Solder paste is a mix of different components used to solder SMD components. Unlike solder wire, that is commonly utilized with solder pencils, solder paste is used when reflow techniques are performed. You can find it typically in jar or syringes depending on the quantity you will need.
Unlike solder wire, other precautions have to been taken. For example, the solder paste has to be stored in a refrigerator since the properties will be compromised at ambient temperatures for long times. Therefore, the idea is to take out of the fridge the solder paste when it is used and then return it as soon as possible. But on the other hand, it is recommended that the solder paste is applied once it reaches ambient temperature for a better soldering.
So, the best idea is to take out the solder past from the refrigerator, extract the quantity you will need, return it to the refrigerator and let the extracted solder paste reaches ambient temperature before soldering. It also has to be considered that once it is opened it has an expiration date (and also even it is not open it will have it). Typical life of the solder paste is around 6 months.
Initially, the composition of solder paste was tin, lead and flux, but with the new RoHS regulations there are lead free compositions in which the lead is replaced by other materials, as copper. In a high number of applications, especially civil applications, RoHS compositions are now the typical used since it is mandatory according regulations, but for military or space applications solder paste with lead are the preferred one due to its reliability in worst case conditions.
As commented before, solder paste is used typically when reflow techniques are used to solder SMD components, like hot air stations, hot plates or solder reflow ovens. It is complicated to find what is the ideal quantity to use, and several studies have been carried out. You will finally find what is the best quantity based on your experience.
If you use low quantities of solder paste, the strength of the joint will not be optimum and there will be possibilities that the soldering is broken with time, especially with temperature changes. Besides the electrical conductivity can be compromised. On the other hand, if too much solder paste is used, when the solder is melt there are possibilities to generate short-circuits if some components are near to other ones, and also, when dealing with high frequency electronic circuits, the performance can be deteriorated.
In order to apply correctly the solder paste, it is important how the PCBs are designed. When it is possible, it is recommended to manufacture the printed circuit board with a solder mask layer, in which the whole PCB will be protected from soldering, with the exception of the pads in which the SMD components will be placed. Also, a silkscreen mask will be very useful to quickly identify which component will be place in each location. In this way you will have to place manually the solder paste in each pad.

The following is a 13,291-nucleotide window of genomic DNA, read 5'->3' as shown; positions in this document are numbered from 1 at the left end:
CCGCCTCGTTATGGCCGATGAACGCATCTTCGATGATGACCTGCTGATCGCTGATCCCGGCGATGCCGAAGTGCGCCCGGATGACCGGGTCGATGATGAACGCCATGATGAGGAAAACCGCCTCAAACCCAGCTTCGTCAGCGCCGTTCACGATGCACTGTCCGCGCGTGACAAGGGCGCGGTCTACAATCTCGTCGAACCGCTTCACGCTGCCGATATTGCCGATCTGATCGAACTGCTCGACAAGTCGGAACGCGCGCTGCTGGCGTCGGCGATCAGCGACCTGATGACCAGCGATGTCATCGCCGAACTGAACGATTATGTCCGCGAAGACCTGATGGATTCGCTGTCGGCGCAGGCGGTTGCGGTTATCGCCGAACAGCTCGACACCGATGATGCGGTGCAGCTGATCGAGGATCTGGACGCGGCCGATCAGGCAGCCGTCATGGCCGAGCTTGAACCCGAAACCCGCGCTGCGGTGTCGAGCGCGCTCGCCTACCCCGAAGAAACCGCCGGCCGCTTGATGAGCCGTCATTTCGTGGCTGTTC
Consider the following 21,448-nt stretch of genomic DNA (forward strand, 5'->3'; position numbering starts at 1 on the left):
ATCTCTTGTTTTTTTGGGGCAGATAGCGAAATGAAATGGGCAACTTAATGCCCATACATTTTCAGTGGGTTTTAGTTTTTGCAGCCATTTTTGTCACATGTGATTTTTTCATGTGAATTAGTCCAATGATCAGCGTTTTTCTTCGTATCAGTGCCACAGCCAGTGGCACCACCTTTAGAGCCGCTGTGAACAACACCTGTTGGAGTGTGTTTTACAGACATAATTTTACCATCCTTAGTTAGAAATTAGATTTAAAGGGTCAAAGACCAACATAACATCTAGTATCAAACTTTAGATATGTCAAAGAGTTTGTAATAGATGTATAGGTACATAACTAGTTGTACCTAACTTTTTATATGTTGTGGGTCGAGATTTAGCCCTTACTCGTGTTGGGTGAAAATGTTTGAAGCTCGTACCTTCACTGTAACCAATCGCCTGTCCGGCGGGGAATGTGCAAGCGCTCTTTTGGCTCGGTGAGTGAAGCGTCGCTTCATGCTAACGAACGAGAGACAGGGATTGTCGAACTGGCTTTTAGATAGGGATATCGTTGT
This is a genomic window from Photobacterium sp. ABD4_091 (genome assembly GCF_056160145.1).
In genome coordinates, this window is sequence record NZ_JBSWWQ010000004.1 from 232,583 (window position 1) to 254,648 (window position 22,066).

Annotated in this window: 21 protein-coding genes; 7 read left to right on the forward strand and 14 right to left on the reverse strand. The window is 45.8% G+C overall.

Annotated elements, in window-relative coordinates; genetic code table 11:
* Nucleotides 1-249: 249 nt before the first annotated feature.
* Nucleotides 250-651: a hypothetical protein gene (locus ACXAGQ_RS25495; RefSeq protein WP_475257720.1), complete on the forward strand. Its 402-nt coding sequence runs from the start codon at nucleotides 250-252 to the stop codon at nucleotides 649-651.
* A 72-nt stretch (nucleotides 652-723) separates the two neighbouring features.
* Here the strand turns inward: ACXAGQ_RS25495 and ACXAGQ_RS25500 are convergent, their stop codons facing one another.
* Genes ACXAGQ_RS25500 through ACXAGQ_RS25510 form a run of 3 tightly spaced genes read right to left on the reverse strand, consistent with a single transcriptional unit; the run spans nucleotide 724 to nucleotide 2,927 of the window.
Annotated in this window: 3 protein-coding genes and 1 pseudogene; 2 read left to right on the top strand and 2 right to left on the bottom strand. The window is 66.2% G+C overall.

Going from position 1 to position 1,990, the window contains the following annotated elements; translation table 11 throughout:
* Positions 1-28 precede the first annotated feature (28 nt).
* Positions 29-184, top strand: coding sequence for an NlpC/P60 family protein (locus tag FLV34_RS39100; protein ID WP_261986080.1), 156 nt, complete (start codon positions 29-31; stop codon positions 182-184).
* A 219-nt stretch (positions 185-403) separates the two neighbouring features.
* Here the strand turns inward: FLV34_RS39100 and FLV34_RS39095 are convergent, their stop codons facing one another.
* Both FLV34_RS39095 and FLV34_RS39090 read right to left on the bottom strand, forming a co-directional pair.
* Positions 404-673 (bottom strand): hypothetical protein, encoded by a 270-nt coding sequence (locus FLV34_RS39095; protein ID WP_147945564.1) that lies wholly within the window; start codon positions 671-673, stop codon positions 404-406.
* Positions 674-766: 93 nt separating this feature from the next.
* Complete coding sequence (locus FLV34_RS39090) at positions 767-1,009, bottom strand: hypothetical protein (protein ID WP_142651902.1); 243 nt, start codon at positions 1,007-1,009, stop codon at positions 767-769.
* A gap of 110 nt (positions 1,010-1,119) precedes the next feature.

When you are going to be dealing with many copies of the same PCB it is very recommendable to manufacture a stencil. The stencils can be built with different materials, for example, there are plastic or metallic ones. When looking for best accuracy, the stencil is created with laser machines that allows to have very small windows for the smallest pads as 0201 packages of BGA pads.
Once you have the stencil, you will have to align it over the PCB, and stick the stencil to the board, for example using Kapton in order to avoid, when applying the solder paste, the stencil is displaced. To apply the solder paste, the best way is to use a spatula to distribute the solder paste over the board trying to have the same quantity over all the PCB pads. Finally, you will have to remove the stencil carefully and start placing all the components. You will have to take in mind that, once the solder paste is placed, you can not have longer times without soldering to avoid the solder paste will not lose its properties.
When all the components are placed you can start to solder the components, you can do it one by one by using a solder stencil, at different regions using a hot-air station, in this case you will have to take care the components are not moved with the air, or you can place the PCB in the hot plate or solder reflow oven with the recommended temperature profiles.
Solder paste can be used also for rework tasks, for example, when you want to disolder a component, you can apply a small quantity of solder paste to the solderings, in order to melt the solder paste together with the old soldering and improve the disoldering using a solder pencil. Other example is, when you have your PCB inside a mechanical box, it is complicated to heat the PCB to do a correct soldering due to the heat dissipation and when you use a solder pencil, the solder tends to go to the pencil instead of to the pcb/component. For these tasks is better to apply solder paste in the pads of the component and using the stencil solder apply the heat to the PCB with the solder paste already applied.
Solder paste is also used when pick and places machines are used. Depending on the pick and place machine, the solder paste will have to be placed manually, using the stencil, or they can have a dispenser and, automatically, they will be able to place the solder paste in the positions that have been programmed.
An that's all for this post. If you liked it, please share it on the social networks. Also, we recommend you this other post in wich we explained how to solder SMD components properly.